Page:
4 hours of sleep a night - is that enough?
Be honest: Did you wake up this morning tired, dragging yourself to the office tired - and secretly waiting for the weekend? Perhaps you are one of those people who cannot sleep properly because of the fear of job stress.
Some people even do this themselves voluntarily. Various German scientists have reported that they slept only four hours a night or only two hours a week and kept themselves awake with tricks such as cold water or a wooden block on their legs to do their workload.
Sleep like Marissa Mayer?
Ex-Yahoo boss Marissa Mayer and ex-Google employee, now co-founder of AI company Lumi Labs, say that she only needs four hours of sleep a night. But when she sleeps less, it becomes very critical, as she is quoted by one of her former colleagues:
“I met her once at dinner in New York; she was literally falling asleep in her soup. She said, 'Normally, I can get by on 4 hours of sleep a night, and I thought I could get by on 3. But I can't. ”
Sleepless for fear of the job?
The majority of people do not choose insomnia themselves. Unfortunately, apparently many people cannot sleep - due to fear and job stress. The online career portal Monster.de wanted to know from 24.000 participants worldwide: Are the thoughts about the upcoming week so dominant among employees that you cannot fall asleep on Sunday evening?
A lot of the employees seem to know this phenomenon only too well. About 40 percent of the respondents plague every Sunday night with the thoughts of the next day. Another 19 percent sleep badly several times a month, because they are already thinking about the upcoming working week.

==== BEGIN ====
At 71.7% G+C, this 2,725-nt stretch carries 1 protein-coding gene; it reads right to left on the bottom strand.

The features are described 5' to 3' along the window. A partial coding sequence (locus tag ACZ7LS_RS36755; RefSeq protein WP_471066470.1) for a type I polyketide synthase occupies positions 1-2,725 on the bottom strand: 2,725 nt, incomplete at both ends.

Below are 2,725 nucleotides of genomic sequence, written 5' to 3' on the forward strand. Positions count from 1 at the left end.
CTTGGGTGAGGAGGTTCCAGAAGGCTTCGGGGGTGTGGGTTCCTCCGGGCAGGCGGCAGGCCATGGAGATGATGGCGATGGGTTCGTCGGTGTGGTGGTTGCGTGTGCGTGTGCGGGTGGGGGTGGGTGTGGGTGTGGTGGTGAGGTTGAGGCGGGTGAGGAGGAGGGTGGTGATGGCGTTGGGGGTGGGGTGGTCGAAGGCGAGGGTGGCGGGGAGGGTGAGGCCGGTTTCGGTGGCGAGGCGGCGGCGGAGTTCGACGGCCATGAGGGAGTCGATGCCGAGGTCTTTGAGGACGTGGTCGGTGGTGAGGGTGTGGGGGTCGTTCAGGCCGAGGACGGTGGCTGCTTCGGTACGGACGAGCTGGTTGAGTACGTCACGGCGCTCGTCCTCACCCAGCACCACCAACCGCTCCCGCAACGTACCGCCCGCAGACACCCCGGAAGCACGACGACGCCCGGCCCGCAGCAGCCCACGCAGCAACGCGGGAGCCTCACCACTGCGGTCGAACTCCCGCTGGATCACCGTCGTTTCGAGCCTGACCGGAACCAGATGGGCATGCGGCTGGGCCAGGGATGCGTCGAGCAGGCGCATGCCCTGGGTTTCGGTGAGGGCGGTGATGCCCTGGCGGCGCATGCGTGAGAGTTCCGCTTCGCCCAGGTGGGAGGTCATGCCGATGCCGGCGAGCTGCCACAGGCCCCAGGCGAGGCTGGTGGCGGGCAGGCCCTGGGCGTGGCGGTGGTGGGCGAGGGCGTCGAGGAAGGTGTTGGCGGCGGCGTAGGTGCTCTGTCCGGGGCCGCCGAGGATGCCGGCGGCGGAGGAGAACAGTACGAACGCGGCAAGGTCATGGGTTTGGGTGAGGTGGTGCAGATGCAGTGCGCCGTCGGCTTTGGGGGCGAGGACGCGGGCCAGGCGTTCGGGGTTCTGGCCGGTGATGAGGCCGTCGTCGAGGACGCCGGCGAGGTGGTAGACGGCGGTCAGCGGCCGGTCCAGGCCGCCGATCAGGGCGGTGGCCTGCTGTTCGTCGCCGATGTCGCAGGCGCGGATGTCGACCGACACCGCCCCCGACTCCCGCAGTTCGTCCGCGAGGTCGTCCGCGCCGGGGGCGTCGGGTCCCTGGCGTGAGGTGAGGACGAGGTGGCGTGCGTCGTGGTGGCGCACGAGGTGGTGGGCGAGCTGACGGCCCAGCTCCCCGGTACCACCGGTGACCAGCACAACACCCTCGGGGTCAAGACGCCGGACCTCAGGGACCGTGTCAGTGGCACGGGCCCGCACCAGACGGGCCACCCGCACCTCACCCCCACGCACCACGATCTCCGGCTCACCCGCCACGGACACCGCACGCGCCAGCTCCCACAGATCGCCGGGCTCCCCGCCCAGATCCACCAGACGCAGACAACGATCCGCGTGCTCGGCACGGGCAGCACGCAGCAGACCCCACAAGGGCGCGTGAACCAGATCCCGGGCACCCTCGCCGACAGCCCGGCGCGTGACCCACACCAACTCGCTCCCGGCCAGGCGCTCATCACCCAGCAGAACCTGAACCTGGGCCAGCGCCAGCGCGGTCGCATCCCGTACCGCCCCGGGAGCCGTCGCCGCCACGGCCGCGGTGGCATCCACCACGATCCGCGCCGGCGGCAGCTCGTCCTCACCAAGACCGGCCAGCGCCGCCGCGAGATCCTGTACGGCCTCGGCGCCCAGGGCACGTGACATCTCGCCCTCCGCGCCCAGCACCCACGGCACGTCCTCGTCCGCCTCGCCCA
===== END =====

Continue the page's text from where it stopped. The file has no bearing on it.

17 percent have restless sleep in the run-up to important projects, and a good fifth of the employees use the weekend until the last minute and never have any sleep problems. In detail, the question was asked: "Do you sleep poorly on Monday night because you are already thinking about the coming working week?". And these were the answers:
- Yes, this happens to me every week. 42% (10.225)
- From time to time, but only when an important one
- Project. 17% (4.147)
- This occurs a few times a month. 19% (4.642)
- No never. 22% (5.210)
Southern Europeans and Scandinavians are doing very well
The employees in Southern Europe and Scandinavia can do particularly well: in each case 31 percent of the Norwegians and Danes as well as almost 36 percent of Spaniards have no sleeping problems on the night of Monday.
By contrast, especially the British and Eastern Europeans sleep badly before the start of the week: in Hungary, 58 percent of respondents are awake every Sunday night. Nearly half are in the UK and Poland and 41 percent in the Czech Republic.
40% of Germans are sleeping badly because of the job
Even the Germans are not immune to sleeping problems: 40 percent of the interviewees can not sleep well every Sunday because of the upcoming working week, another 19 percent is more than once a month.
Only around one fifth of German employees do not know this problem. The same is true of the Americans: 51 percent of them are plagued by sleep problems right on time for the start of the week, only 18 percent are starting to wonder about their work on Monday.
Permanently little sleep in the self-test
I personally think little of artificial sleep deprivation to increase productivity - and try to avoid stress-related insomnia as much as possible. When I'm tired, I want to sleep. That's also because I'm not a good sleeper: